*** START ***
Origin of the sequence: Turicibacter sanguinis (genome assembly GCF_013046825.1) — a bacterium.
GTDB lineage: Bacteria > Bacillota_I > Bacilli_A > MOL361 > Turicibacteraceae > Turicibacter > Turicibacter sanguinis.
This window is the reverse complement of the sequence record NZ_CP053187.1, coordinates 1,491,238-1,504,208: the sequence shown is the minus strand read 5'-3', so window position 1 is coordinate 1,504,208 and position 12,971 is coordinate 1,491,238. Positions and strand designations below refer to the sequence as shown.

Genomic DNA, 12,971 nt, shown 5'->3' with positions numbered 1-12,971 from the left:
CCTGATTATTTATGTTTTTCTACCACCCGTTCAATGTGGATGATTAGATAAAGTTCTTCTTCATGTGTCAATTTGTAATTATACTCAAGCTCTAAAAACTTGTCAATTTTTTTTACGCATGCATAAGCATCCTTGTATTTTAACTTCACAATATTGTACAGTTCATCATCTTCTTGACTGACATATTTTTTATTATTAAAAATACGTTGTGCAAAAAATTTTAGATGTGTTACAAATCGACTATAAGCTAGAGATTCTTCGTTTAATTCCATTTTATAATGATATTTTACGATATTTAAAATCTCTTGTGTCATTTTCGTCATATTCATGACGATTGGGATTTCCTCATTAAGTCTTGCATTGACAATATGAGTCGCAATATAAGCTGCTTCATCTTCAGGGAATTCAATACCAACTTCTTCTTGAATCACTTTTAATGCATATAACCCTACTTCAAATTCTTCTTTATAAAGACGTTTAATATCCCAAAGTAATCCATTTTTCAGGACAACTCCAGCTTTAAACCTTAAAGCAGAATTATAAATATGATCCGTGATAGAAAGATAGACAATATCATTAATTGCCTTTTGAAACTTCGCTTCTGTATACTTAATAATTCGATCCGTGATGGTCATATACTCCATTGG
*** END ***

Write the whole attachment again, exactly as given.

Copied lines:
Origin of the sequence: Turicibacter sanguinis (genome assembly GCF_013046825.1) — a bacterium.
GTDB lineage: Bacteria > Bacillota_I > Bacilli_A > MOL361 > Turicibacteraceae > Turicibacter > Turicibacter sanguinis.
This window is the reverse complement of the sequence record NZ_CP053187.1, coordinates 1,491,238-1,504,208: the sequence shown is the minus strand read 5'-3', so window position 1 is coordinate 1,504,208 and position 12,971 is coordinate 1,491,238. Positions and strand designations below refer to the sequence as shown.

Genomic DNA, 12,971 nt, shown 5'->3' with positions numbered 1-12,971 from the left:
CCTGATTATTTATGTTTTTCTACCACCCGTTCAATGTGGATGATTAGATAAAGTTCTTCTTCATGTGTCAATTTGTAATTATACTCAAGCTCTAAAAACTTGTCAATTTTTTTTACGCATGCATAAGCATCCTTGTATTTTAACTTCACAATATTGTACAGTTCATCATCTTCTTGACTGACATATTTTTTATTATTAAAAATACGTTGTGCAAAAAATTTTAGATGTGTTACAAATCGACTATAAGCTAGAGATTCTTCGTTTAATTCCATTTTATAATGATATTTTACGATATTTAAAATCTCTTGTGTCATTTTCGTCATATTCATGACGATTGGGATTTCCTCATTAAGTCTTGCATTGACAATATGAGTCGCAATATAAGCTGCTTCATCTTCAGGGAATTCAATACCAACTTCTTCTTGAATCACTTTTAATGCATATAACCCTACTTCAAATTCTTCTTTATAAAGACGTTTAATATCCCAAAGTAATCCATTTTTCAGGACAACTCCAGCTTTAAACCTTAAAGCAGAATTATAAATATGATCCGTGATAGAAAGATAGACAATATCATTAATTGCCTTTTGAAACTTCGCTTCTGTATACTTAATAATTCGATCCGTGATGGTCATATACTCCATTGG